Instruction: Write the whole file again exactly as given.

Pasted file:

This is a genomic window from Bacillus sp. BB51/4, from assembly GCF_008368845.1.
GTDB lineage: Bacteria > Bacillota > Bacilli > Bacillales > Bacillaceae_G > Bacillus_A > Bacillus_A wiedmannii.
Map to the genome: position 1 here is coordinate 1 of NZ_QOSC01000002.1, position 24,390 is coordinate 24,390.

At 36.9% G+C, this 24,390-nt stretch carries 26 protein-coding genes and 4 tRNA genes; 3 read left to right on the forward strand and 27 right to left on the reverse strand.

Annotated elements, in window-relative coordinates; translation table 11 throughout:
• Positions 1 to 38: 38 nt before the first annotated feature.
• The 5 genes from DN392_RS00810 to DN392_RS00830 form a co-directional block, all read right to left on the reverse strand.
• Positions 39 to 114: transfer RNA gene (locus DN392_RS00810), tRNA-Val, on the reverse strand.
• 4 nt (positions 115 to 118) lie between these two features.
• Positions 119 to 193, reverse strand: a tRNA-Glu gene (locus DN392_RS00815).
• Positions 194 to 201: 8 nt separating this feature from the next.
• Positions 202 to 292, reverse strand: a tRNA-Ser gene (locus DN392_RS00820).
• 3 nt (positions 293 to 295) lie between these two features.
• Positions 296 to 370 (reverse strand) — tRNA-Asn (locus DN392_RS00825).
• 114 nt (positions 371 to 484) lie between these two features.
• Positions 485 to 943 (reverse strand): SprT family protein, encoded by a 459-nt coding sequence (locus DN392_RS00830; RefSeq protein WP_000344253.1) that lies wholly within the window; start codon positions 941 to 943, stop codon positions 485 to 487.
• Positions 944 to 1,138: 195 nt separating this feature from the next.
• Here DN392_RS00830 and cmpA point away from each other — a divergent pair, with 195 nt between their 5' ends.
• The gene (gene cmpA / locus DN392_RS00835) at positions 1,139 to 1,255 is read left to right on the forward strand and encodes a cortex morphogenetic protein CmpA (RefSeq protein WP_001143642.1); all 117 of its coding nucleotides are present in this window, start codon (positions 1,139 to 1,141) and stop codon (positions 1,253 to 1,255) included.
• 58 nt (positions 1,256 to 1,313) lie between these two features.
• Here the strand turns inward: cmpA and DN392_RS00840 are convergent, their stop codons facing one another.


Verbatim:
This is a genomic window from Bacillus sp. BB51/4, from assembly GCF_008368845.1.
GTDB lineage: Bacteria > Bacillota > Bacilli > Bacillales > Bacillaceae_G > Bacillus_A > Bacillus_A wiedmannii.
Map to the genome: position 1 here is coordinate 1 of NZ_QOSC01000002.1, position 24,390 is coordinate 24,390.

At 36.9% G+C, this 24,390-nt stretch carries 26 protein-coding genes and 4 tRNA genes; 3 read left to right on the forward strand and 27 right to left on the reverse strand.

Annotated elements, in window-relative coordinates; translation table 11 throughout:
• Positions 1 to 38: 38 nt before the first annotated feature.
• The 5 genes from DN392_RS00810 to DN392_RS00830 form a co-directional block, all read right to left on the reverse strand.
• Positions 39 to 114: transfer RNA gene (locus DN392_RS00810), tRNA-Val, on the reverse strand.
• 4 nt (positions 115 to 118) lie between these two features.
• Positions 119 to 193, reverse strand: a tRNA-Glu gene (locus DN392_RS00815).
• Positions 194 to 201: 8 nt separating this feature from the next.
• Positions 202 to 292, reverse strand: a tRNA-Ser gene (locus DN392_RS00820).
• 3 nt (positions 293 to 295) lie between these two features.
• Positions 296 to 370 (reverse strand) — tRNA-Asn (locus DN392_RS00825).
• 114 nt (positions 371 to 484) lie between these two features.
• Positions 485 to 943 (reverse strand): SprT family protein, encoded by a 459-nt coding sequence (locus DN392_RS00830; RefSeq protein WP_000344253.1) that lies wholly within the window; start codon positions 941 to 943, stop codon positions 485 to 487.
• Positions 944 to 1,138: 195 nt separating this feature from the next.
• Here DN392_RS00830 and cmpA point away from each other — a divergent pair, with 195 nt between their 5' ends.
• The gene (gene cmpA / locus DN392_RS00835) at positions 1,139 to 1,255 is read left to right on the forward strand and encodes a cortex morphogenetic protein CmpA (RefSeq protein WP_001143642.1); all 117 of its coding nucleotides are present in this window, start codon (positions 1,139 to 1,141) and stop codon (positions 1,253 to 1,255) included.
• 58 nt (positions 1,256 to 1,313) lie between these two features.
• Here the strand turns inward: cmpA and DN392_RS00840 are convergent, their stop codons facing one another.